As a group, states are already doing more to support clean energy development than the federal government ever dreamed of.
President Obama released his first campaign ad this week, which touts his credits on clean energy. But while the president has gone further toward supporting clean energy than any other environmental policy, the federal policies that were hustling wind and solar projects into existence have expired under his watch. Renewable-energy advocacy groups are pushing to reinstate those incentives, but they're also shifting focus to the states: The Solar Energy Industries Association, the industry’s lead trade group, recently merged with the state-focused Solar Alliance to beef up its expertise on the kaleidoscope of policies emerging from legislatures across the country.
As a group, states are already doing more to support clean energy development than the federal government ever dreamed of. At the end of 2010, all but four states (Alabama, Missisippi, Tennessee, and Idaho) had approved a clean-energy policy of one kind or another. For states looking to increase their clean energy potential, the National Renewable Energy Laboratory advises using "suites of policies applied in succession” [PDF], with lower-cost strategies coming first. In other words, start small, with projects that will prove their worth quickly, then scale up as governments and citizens become more comfortable with green technology. There are three major areas in which state governments have a chance to make a significant impact in the clean-energy sphere without needing help from Congress.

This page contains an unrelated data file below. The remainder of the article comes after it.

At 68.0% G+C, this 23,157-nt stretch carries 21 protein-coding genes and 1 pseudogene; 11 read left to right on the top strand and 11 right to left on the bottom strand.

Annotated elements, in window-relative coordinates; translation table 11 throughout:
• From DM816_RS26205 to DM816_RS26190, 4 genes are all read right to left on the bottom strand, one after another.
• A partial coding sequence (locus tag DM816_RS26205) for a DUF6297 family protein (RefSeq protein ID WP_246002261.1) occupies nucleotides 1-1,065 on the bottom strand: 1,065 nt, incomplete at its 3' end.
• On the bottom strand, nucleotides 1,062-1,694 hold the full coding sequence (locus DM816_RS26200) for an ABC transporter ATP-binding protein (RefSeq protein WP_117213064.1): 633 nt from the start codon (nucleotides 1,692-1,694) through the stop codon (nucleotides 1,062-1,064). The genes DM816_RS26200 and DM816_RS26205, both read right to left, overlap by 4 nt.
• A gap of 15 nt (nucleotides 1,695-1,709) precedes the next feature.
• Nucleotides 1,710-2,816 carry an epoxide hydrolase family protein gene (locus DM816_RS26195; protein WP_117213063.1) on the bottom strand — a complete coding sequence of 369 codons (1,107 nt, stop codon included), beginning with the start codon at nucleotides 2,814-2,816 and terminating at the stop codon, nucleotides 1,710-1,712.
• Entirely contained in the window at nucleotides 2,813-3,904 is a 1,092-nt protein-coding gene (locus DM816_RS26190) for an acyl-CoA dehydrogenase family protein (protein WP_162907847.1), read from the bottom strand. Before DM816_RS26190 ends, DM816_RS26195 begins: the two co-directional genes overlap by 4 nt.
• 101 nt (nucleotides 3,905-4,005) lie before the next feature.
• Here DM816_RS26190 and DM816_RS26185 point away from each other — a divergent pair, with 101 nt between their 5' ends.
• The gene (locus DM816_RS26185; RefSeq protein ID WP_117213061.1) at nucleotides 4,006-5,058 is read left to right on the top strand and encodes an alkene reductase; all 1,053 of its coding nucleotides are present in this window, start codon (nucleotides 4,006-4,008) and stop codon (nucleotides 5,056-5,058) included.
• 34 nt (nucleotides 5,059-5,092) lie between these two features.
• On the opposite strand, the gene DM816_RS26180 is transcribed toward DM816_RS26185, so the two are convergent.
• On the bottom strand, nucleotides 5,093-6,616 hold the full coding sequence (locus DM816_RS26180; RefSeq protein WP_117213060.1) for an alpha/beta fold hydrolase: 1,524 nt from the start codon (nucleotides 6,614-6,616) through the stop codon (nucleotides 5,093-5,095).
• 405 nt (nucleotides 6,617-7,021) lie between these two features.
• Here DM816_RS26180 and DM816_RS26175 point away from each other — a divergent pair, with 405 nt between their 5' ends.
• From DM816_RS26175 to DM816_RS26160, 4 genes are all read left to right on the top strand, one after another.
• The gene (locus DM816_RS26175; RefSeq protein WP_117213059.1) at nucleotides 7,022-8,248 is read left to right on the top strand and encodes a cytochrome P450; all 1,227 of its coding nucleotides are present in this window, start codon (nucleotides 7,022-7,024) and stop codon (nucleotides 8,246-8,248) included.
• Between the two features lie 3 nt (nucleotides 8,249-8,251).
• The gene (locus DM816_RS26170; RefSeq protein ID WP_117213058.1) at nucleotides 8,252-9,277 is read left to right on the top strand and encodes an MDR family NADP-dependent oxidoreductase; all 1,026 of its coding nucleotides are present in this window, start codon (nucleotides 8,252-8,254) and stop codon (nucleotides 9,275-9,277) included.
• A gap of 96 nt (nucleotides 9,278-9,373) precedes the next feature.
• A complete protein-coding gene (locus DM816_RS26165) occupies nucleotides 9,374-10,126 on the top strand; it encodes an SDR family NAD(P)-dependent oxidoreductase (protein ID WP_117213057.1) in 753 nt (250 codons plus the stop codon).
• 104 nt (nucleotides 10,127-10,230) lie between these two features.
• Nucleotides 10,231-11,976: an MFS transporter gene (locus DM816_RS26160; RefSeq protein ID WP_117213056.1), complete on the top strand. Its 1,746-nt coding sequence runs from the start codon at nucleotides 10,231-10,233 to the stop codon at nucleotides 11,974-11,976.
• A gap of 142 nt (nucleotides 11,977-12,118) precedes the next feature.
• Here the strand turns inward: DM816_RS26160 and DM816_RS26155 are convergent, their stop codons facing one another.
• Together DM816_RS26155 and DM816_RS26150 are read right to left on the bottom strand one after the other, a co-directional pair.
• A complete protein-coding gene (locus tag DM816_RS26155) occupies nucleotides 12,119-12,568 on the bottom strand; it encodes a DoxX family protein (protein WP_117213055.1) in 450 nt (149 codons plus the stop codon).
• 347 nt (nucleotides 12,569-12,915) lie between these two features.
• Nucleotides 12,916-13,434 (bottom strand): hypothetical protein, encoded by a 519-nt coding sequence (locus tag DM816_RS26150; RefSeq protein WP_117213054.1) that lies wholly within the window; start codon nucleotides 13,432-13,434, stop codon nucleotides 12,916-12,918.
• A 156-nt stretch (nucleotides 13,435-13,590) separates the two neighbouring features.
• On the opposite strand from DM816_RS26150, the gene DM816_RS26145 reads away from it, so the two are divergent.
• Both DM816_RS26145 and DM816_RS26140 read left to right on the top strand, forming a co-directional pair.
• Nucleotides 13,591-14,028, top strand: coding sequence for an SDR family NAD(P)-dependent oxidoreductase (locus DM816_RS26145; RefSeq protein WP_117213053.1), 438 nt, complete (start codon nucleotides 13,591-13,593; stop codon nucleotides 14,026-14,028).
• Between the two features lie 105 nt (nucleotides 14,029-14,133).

Standards. State governments have the power to mandate certain outcomes. In clean energy, the two most important requirements for states to enforce are building codes and renewable-portfolio standards. Building codes can require certain levels of energy efficiency in new construction, for instance, which can lock in energy savings over the decades-long lifespan of a building. Renewable portfolio standards require utilities to source a fixed percentage of their power from renewable sources by set deadlines.
Connections. Renewable energy installations aren’t much use unless they connect back to the grid, so states need rules for distributed energy sources like rooftop solar to connect back to the grid. Regulations like these also make it possible for the owners of distributed-energy sources to sell power back to the grid or receive credit on their energy bills for the power they contributed.
Money. In the end, though, growing clean energy means building more renewable power projects, which requires financing. States have such a range of programs in place—including grants, rebates, loans, and loan guarantees—that researchers looking at state-level policies have had a difficult time deducing which ones are working best. The Brookings Institution released a report this month advocating creation of state clean energy funds to support individual projects. Brookings sees these funds as a potential engine of innovation, too, funding clean-energy startups and cutting-edge research and development.
While the federal government backs off from its support of clean energy, state policies like these are increasingly essential for the industry’s continued growth. State-level regulations have a trickle-down effect, too: It’s easier for local governments to push for clean energy in states with strong frameworks. Of course, that would be true for federal level policies, too—while it's heartening that states are taking initiative, they would be able to achieve more with some increased leadership from Washington.
Photo courtesy of the National Renewable Energy Laboratory